It seems to me this single example goes quite a way towards answering the questions asked by JAYoung.

I have a good friend who was born in Japan to a Japanese father and Japanese-American mother. His mother had been born to Japanese immigrants in California. When she was ten years old, in 1942, and having never been outside California, her parents were offered a choice: go back to Japan or be moved into a camp. They chose to return to Japan and took their daughter with them, settling among their extended family in Hiroshima.

Three years later, when the first atomic bomb was dropped on Hiroshima, it so happened my friend's mother-to-be, was with her own mother on a family visit out of town. Were it not for this accident of timing, it's quite possible my friend would not have been born. In any event, my friend later went on to a twenty year career as an officer in the U.S. army reserve, and is a green card holder. His mother died in Hiroshima a few years ago, in her late eighties, having never again seen the country she was born in.

Last year the Skirball Cultural Center in Los Angeles had an exhibition of Ansel Adams's photos from Manzanar. Also included were some of Dorothea Lange's photographs, along with photographs made by Toyo Miyatake, an accomplished photographer who was imprisoned in the camp.

He, along with all Japanese Americans were not allowed to have cameras. Miyatake smuggled a lens and a 4x5 holder into Manzanar and fashioned a camera using, in part, a threaded pipe that was used to focus the image on the groundglass. At first he made his photos under cover. Later, the rules were interpreted to allow him to set the camera up and frame his photos, so long as one of the guards released the shutter. Eventually, Miyatake was allowed to make photos entirely on his own. There was a nice video with his grandson (I think), who is also a photographer, explaining how his camera worked.

For more information: http://articles.latimes.com/2012/aug/01/news/la-trb-toyo-miyatake-manzanar-20120720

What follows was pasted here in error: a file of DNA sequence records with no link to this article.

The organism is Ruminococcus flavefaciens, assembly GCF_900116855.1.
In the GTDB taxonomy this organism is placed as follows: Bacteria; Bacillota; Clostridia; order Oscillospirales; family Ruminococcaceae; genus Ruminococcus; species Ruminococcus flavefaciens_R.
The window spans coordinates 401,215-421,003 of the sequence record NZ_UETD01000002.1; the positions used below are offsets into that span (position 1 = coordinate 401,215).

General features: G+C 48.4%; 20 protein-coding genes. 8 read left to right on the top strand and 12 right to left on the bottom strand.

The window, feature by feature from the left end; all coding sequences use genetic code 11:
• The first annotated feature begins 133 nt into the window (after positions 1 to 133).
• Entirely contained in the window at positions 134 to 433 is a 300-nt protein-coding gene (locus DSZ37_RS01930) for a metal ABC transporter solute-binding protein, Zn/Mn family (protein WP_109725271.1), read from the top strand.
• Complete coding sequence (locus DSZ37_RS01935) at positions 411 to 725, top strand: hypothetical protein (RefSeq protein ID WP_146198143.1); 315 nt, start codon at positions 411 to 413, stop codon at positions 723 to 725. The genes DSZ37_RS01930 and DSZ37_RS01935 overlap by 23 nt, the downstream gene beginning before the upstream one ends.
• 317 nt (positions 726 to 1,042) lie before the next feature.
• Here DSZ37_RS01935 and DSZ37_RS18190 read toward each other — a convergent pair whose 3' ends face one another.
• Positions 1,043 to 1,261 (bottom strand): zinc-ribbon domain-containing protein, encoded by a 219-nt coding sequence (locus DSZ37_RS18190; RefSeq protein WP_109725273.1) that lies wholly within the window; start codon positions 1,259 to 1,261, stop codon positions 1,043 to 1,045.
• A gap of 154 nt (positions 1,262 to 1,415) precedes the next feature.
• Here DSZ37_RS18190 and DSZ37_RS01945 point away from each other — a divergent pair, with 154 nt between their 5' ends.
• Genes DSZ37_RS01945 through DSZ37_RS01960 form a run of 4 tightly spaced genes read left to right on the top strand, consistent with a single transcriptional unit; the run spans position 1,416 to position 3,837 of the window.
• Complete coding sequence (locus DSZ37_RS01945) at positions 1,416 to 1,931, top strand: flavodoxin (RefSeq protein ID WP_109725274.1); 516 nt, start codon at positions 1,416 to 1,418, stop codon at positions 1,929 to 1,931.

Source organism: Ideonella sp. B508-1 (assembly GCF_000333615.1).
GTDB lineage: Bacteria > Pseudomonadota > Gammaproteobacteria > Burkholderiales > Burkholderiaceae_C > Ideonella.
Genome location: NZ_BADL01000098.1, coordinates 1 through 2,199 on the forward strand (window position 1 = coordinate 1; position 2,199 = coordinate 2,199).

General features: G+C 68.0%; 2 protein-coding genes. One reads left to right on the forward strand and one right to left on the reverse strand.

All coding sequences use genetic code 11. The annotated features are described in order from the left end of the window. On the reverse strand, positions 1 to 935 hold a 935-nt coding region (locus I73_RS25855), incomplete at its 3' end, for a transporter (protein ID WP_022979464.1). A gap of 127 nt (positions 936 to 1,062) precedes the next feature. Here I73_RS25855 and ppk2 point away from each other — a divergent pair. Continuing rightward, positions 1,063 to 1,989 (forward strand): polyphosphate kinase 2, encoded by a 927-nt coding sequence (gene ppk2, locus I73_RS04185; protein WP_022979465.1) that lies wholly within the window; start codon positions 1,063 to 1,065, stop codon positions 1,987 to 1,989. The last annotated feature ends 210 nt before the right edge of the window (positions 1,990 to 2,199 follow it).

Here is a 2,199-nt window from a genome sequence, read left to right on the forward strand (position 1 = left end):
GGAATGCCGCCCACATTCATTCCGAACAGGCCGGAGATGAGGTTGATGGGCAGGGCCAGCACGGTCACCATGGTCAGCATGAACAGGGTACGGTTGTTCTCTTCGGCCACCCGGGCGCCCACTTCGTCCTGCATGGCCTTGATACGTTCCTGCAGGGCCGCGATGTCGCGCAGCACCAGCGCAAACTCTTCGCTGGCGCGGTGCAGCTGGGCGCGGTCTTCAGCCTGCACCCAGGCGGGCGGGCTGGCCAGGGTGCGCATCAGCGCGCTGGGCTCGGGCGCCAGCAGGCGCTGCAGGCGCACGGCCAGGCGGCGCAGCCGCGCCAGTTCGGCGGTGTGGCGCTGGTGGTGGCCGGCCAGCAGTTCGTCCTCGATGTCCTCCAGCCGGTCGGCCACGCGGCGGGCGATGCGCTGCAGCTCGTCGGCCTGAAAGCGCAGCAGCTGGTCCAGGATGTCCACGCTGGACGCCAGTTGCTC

https://www.nps.gov/manz/learn/photosmultimedia/photogallery.htm

http://www.skirball.org/exhibitions/manzanar-ansel-adams

Here is more information regarding Miyatake:

https://www.kcet.org/shows/departures/toyo-miyatake-preserving-history-through-a-lens

One of the German Jewish refugees interned in Australia was Helmut Neustädter from Berlin. After some time in the camp it was determined that he was not a subversive, and he enlisted in the Australian army. When the war ended, due to his military service, he was able to gain Australian citizenship. He then anglicized his last name, becoming Helmut Newton.

Those who are interested in the history of Japanese internment and the background noise of American racism may be interested in David Neiwert's book Strawberry Days, which covers the destructive effects of the WW2 internment on the Japanese-American community of Bellevue, WA.

http://us.macmillan.com/strawberrydays/davidaneiwert/9781466888937/

As an art student in the early 1970's, I discovered that the university library had complete bound sets of both Fortune and Life magazines. I was lucky enough to be able to study all of the Walker Evans photo essays done while he was staff photographer at Fortune - most of those photos had never been published anywhere else at that time. And the opportunity to see how Life evolved over the years was instructive, though in a manner I had not imagined.

Henry Luce bought Life magazine in 1936 and immediately reformatted it into the photo essay giant TOP readers know and love. As the second world war drew closer, Life increased their coverage of both Germany and Japan. The Germans had developed a formidable industrial and technological sector, perhaps to be feared but surely to be admired, according to Life. The Japanese, on the other hand, always seemed to be presented in a very dismissive manner, and with a not-at-all-subtle racist subtext. As the decade progressed the racist tone became more and more obvious.

Thinking that I was perhaps reading too much into stories that were primarily visual and short on text, I began reading the other Luce publication for the period that the library also had available, Time magazine.
Same racist slant and just as blatant.

After the Pearl Harbor attack Americans, particularly on the west coast, were understandably fearful and angry. But the poisonous bigotry was, at least in part, the fault of Henry Luce.

Regarding my comment about my friend and his Japanese-American mom: I'm aware that the U.S. and Japan were at war in 1942, so I'm not sure I have - or that my friend had - all the details exactly right. Maybe the U.S. arranged special transport for Japanese immigrants wishing to return to Japan in 1942, or maybe the parents of my friend's mom were made to feel unwelcome and left right before the war broke out. In any case the general thrust of the story is correct: a ten-year-old American girl was forced to leave her country and never felt welcome to return.